On the July day my friends told me they swum until Thanksgiving, I was like, no way. Then, on Aug. 17 the town where I live, Nevada City, had its fire, the Jones Fire, which was just the beginning of it all, of fire horrors that topped themselves every day. At two o’clock in the afternoon on Sept. 17, just hours after getting back from swimming during the short window where the air wasn’t too smoky for swimming, more smoke poured in, so much that the sun disappeared. It was nighttime in an instant. I looked at Twitter and saw that much of the West Coast was in the dark.
I went into the bedroom and pulled down the blinds so that I could feel I had chosen the darkness. I sat on the floor with my back against my bed frame and my head in my hands. I can’t bear this, I must bear this, I can’t bear this, I must bear this, was all I could think.
I thought that I was never going to swim with my friends again, which was ridiculous, because of course climate change doesn’t happen all at once. The horrors would recede, regroup and advance again with new strength, and there was no law saying we couldn’t go swimming through it all.
And before long we were back out there every day, in that beautiful water. It wasn’t so much that I planned on swimming into mid-November in a lake in Northern California at 3,017 feet, as I just kept going every single day and over time, the water kept getting colder and colder. It was around Oct. 26 where I started to feel that I was doing something unusual and brave and at times painful. My first thought every morning was resentment that my day had this big hard part in the middle of it. But even as the air and water got colder, it didn’t get worse, it got better. My body started to get used to it. The big hard part of my day became the best thing in it. My first thought every morning became “swimming.” And then I would just lie there smiling stupidly into the dark.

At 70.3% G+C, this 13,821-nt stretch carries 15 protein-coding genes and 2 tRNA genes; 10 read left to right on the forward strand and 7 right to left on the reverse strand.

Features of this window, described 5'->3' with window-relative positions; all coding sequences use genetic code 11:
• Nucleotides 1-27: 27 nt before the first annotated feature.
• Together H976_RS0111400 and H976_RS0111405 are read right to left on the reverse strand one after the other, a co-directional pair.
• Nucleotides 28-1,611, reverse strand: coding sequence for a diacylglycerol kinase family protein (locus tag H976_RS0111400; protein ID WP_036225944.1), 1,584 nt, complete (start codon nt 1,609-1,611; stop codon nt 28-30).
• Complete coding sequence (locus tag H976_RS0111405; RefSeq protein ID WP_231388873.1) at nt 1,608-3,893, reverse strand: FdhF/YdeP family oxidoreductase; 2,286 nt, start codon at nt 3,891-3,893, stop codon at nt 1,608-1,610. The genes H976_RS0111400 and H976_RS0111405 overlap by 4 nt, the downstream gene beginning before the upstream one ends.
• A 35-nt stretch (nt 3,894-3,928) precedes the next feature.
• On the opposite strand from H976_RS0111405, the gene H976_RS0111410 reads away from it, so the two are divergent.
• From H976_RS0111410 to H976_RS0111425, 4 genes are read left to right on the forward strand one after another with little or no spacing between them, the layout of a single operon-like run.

For the first minute in very cold water, your brain just goes on a vacation. (Cue several million people Googling “cold water near me.”) You are nothing except a body experiencing itself. I laugh at this stage, I laugh like my guts are going to fall out of my body, then scream. It’s so cold, and yes, that is hard. But it doesn’t last that long, and you can feel the unpleasantness of the cold melding with the pleasantness of it until it is all pleasantness, until all you feel is bliss.
Your skin is cold, but inside, you are warm, and safe-feeling, so that the cold is just a sensation, and not a misery. It’s unlike anything else I have ever felt in my entire life, and it is just a moment every day when I feel too good to remember that things are bad. And then, honestly, I spend the rest of the day recovering from it, not hyper-focusing on a million tasks, not being free from anxiety, not feeling ready to conquer things. I take a long bath and often fall asleep, and at some point manage to do the work required of me, but it’s basically a whole day lost to 20 minutes of extreme pleasure, and that’s fine with me.
I think it’s funny that whenever people talk about swimming in cold water they immediately start talking about how good it is for you. “Oh that’s so good for your immune system, it’s good for your heart, it’s good for your skin, it’s good for your circulation, good for your anxiety. Maybe at another time in human history I would have cared, but at this point, I’m like, what does “good for you” even mean? Two months ago I saw the sun disappear, and it will not be the last time, so, forgive me if I feel like the “good for you” ship has sailed.
The lake is not my source of strength or my fountain of youth. I swim in the cold water because it feels good, and I will keep doing it for that reason, until one of us is no longer here.
Originally Posted at The New York Times